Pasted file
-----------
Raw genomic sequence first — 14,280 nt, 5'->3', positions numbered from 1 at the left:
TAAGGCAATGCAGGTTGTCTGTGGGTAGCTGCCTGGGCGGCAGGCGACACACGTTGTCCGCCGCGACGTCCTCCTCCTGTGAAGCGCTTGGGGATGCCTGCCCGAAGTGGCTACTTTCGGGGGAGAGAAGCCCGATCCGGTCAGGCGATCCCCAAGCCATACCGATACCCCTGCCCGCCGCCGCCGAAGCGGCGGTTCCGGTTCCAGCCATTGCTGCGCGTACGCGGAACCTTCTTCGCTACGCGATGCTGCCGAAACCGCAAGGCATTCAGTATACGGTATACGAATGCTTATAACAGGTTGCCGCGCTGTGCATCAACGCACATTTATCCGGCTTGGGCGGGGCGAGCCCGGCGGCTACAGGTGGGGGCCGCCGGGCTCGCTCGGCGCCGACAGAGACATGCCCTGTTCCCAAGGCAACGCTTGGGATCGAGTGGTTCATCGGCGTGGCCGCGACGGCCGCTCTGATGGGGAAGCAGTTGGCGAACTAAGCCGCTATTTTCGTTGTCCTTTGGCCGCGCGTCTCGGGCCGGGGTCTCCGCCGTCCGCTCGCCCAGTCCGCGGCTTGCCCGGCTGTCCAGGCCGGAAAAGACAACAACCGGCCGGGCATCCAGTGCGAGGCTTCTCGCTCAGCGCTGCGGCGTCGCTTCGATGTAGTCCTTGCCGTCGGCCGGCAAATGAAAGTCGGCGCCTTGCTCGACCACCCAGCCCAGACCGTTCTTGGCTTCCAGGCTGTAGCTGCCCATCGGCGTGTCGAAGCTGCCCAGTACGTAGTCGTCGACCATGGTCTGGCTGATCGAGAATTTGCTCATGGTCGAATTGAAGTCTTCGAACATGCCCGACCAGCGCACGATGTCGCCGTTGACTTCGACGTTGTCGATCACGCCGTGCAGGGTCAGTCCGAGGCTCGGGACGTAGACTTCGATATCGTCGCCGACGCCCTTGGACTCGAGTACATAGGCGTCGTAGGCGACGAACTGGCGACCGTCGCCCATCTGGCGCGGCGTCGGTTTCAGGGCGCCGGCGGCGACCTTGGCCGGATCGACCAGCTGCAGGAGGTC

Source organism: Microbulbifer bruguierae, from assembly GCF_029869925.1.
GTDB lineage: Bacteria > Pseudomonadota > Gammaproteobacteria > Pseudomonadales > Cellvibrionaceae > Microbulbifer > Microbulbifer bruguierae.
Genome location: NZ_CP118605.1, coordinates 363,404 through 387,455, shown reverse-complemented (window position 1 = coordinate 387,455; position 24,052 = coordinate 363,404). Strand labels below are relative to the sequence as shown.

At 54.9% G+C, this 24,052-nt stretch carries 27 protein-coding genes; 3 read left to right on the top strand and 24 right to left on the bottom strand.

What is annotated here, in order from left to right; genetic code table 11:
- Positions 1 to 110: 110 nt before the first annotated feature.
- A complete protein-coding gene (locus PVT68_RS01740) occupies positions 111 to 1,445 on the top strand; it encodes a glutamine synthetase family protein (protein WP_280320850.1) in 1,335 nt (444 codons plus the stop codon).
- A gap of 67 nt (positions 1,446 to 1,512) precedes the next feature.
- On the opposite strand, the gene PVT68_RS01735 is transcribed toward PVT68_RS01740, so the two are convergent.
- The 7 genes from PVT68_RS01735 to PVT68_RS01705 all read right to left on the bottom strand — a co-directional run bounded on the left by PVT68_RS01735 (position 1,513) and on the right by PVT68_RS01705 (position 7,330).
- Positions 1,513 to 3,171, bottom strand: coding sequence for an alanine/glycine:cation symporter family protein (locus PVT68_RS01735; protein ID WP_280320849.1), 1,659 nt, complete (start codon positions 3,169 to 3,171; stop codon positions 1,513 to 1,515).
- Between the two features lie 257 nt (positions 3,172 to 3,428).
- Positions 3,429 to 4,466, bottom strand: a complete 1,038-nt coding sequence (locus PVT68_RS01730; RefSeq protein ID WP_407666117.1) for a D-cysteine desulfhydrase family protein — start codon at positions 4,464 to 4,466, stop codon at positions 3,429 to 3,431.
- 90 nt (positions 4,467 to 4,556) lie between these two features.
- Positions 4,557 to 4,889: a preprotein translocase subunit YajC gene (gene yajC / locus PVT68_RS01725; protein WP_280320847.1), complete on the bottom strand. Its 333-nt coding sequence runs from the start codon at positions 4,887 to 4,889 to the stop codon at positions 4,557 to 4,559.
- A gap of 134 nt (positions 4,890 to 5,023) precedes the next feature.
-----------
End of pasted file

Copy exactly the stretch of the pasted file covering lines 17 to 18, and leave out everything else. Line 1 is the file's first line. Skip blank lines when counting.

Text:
- Positions 4,557 to 4,889: a preprotein translocase subunit YajC gene (gene yajC / locus PVT68_RS01725; protein WP_280320847.1), complete on the bottom strand. Its 333-nt coding sequence runs from the start codon at positions 4,887 to 4,889 to the stop codon at positions 4,557 to 4,559.
- A gap of 134 nt (positions 4,890 to 5,023) precedes the next feature.